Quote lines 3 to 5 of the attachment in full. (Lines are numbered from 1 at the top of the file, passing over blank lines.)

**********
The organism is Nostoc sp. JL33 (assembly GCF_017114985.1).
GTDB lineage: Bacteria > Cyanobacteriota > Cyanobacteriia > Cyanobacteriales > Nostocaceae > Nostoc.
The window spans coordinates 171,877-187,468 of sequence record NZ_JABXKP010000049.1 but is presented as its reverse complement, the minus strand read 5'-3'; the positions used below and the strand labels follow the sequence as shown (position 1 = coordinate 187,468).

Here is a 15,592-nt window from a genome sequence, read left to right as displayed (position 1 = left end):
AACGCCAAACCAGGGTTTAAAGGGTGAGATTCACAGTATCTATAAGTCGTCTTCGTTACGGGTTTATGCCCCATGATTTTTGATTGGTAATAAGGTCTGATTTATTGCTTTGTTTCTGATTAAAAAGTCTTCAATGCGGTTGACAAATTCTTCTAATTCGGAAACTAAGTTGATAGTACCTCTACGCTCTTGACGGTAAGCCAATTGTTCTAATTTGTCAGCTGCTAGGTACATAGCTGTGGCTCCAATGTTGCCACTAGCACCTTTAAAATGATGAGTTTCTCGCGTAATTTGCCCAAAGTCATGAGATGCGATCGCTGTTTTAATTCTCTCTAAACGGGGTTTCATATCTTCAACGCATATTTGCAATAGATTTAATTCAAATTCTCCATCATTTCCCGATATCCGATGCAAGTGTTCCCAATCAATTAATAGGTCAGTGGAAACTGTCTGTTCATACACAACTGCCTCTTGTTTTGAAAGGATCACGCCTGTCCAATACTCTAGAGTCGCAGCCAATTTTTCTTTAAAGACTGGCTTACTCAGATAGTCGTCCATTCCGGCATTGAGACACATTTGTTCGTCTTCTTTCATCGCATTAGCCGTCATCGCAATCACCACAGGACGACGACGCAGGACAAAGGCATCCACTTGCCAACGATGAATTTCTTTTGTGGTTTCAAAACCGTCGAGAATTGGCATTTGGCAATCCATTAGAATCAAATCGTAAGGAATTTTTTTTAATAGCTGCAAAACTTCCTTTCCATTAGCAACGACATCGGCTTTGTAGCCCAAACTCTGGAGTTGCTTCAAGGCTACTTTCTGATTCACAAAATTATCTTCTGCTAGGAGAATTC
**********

The window spans coordinates 171,877-187,468 of sequence record NZ_JABXKP010000049.1 but is presented as its reverse complement, the minus strand read 5'-3'; the positions used below and the strand labels follow the sequence as shown (position 1 = coordinate 187,468).

Here is a 15,592-nt window from a genome sequence, read left to right as displayed (position 1 = left end):
AACGCCAAACCAGGGTTTAAAGGGTGAGATTCACAGTATCTATAAGTCGTCTTCGTTACGGGTTTATGCCCCATGATTTTTGATTGGTAATAAGGTCTGATTTATTGCTTTGTTTCTGATTAAAAAGTCTTCAATGCGGTTGACAAATTCTTCTAATTCGGAAACTAAGTTGATAGTACCTCTACGCTCTTGACGGTAAGCCAATTGTTCTAATTTGTCAGCTGCTAGGTACATAGCTGTGGCTCCAATGTTGCCACTAGCACCTTTAAAATGATGAGTTTCTCGCGTAATTTGCCCAAAGTCATGAGATGCGATCGCTGTTTTAATTCTCTCTAAACGGGGTTTCATATCTTCAACGCATATTTGCAATAGATTTAATTCAAATTCTCCATCATTTCCCGATATCCGATGCAAGTGTTCCCAATCAATTAATAGGTCAGTGGAAACTGTCTGTTCATACACAACTGCCTCTTGTTTTGAAAGGATCACGCCTGTCCAATACTCTAGAGTCGCAGCCAATTTTTCTTTAAAGACTGGCTTACTCAGATAGTCGTCCATTCCGGCATTGAGACACATTTGTTCGTCTTCTTTCATCGCATTAGCCGTCATCGCAATCACCACAGGACGACGACGCAGGACAAAGGCATCCACTTGCCAACGATGAATTTCTTTTGTGGTTTCAAAACCGTCGAGAATTGGCATTTGGCAATCCATTAGAATCAAATCGTAAGGAATTTTTTTTAATAGCTGCAAAACTTCCTTTCCATTAGCAACGACATCGGCTTTGTAGCCCAAACTCTGGAGTTGCTTCAAGGCTACTTTCTGATTCACAAAATTATCTTCTGCTAGGAGAATTC